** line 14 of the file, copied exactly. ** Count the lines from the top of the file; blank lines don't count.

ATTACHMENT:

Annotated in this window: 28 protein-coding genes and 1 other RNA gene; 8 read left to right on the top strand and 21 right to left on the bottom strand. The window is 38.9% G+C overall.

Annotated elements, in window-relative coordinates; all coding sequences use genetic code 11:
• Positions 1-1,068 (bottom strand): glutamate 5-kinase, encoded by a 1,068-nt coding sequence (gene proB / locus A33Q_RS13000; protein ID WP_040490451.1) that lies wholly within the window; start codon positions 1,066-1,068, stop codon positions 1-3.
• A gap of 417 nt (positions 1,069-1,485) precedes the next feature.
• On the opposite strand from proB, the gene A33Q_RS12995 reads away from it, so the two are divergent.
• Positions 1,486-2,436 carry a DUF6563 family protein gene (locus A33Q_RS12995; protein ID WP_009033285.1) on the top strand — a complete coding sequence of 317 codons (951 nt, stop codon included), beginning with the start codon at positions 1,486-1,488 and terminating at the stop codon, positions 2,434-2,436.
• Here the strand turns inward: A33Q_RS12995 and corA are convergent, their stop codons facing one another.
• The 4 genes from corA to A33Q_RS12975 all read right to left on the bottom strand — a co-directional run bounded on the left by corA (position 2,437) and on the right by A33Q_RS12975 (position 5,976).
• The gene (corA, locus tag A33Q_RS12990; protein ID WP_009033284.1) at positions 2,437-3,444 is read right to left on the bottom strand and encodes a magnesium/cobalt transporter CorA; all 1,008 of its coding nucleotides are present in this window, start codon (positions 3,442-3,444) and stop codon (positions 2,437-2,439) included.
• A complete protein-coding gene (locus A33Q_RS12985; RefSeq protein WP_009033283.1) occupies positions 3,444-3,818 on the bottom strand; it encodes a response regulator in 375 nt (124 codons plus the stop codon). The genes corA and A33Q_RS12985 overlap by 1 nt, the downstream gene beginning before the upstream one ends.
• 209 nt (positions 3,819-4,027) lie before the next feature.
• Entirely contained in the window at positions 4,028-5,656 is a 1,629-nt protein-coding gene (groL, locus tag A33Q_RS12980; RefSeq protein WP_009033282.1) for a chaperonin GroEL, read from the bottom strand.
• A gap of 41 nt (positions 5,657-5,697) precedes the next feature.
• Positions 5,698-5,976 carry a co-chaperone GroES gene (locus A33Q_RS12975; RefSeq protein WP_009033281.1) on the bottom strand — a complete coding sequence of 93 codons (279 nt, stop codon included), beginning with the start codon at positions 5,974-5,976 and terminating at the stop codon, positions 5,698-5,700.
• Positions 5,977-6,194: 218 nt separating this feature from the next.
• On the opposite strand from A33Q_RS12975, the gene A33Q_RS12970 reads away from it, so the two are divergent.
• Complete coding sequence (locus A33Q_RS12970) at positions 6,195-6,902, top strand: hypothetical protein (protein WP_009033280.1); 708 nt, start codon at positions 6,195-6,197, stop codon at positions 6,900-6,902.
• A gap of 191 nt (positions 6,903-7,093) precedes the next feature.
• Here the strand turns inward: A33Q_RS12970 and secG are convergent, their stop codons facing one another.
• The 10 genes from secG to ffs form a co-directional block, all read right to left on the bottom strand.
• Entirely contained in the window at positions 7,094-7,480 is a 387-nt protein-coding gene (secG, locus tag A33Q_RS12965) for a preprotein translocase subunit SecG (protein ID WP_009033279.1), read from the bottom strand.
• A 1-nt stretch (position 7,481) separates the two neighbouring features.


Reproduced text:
• Positions 5,698-5,976 carry a co-chaperone GroES gene (locus A33Q_RS12975; RefSeq protein WP_009033281.1) on the bottom strand — a complete coding sequence of 93 codons (279 nt, stop codon included), beginning with the start codon at positions 5,974-5,976 and terminating at the stop codon, positions 5,698-5,700.